Heading out of town? Expect to be examined by full body scanners at 11 major airports including those at Oakland and San Jose within the next few weeks.
The scanners can look under passengers' clothing in order to detect weapons and explosives.
According to USA Today, Boston Logan International Airport received a new scanner this week and will get two more next week. All will go into the same terminal. Among the other airports getting the scanners are Los Angeles International, San Diego and Chicago O'Hare. So far, San Francisco International is not on the list.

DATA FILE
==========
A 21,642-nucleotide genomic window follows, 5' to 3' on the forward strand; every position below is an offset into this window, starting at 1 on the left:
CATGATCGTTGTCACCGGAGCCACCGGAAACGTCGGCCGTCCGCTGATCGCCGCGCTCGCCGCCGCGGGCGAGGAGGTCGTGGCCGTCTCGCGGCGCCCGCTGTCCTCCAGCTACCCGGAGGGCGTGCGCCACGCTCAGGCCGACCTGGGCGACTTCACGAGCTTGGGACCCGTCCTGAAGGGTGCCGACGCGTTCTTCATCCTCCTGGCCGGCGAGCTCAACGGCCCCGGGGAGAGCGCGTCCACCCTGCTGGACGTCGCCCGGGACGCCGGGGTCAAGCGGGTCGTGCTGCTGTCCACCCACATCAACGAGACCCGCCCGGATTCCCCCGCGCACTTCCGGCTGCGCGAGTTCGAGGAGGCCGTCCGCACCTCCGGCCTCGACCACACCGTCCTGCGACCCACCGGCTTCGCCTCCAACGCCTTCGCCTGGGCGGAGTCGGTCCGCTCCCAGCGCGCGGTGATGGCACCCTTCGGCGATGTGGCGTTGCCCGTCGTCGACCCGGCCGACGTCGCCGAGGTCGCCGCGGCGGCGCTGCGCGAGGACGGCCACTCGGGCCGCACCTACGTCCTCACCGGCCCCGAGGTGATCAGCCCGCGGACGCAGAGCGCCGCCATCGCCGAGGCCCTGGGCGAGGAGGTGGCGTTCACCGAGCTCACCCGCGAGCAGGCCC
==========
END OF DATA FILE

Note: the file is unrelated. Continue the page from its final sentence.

The Transportation Security Administration plans to buy 1,000 of the machines over the next two years. Homeland Security Secretary Janet Napolitano ordered the installation accelerated after the failed Christmas Day bombing attempt of an airliner over Detroit.
The scanners, made by California-based Rapiscan, are 9 feet long and 6½ feet wide, much larger than metal detectors. Airport screeners view images from the machines in a nearby closed room.
Airports with scanners will continue to use metal detectors, both as an alternative for passengers who want to avoid the machines and in checkpoints without the scanners. Passengers who opt to skip a scanner will go through a metal detector and be hand-searched by a screener.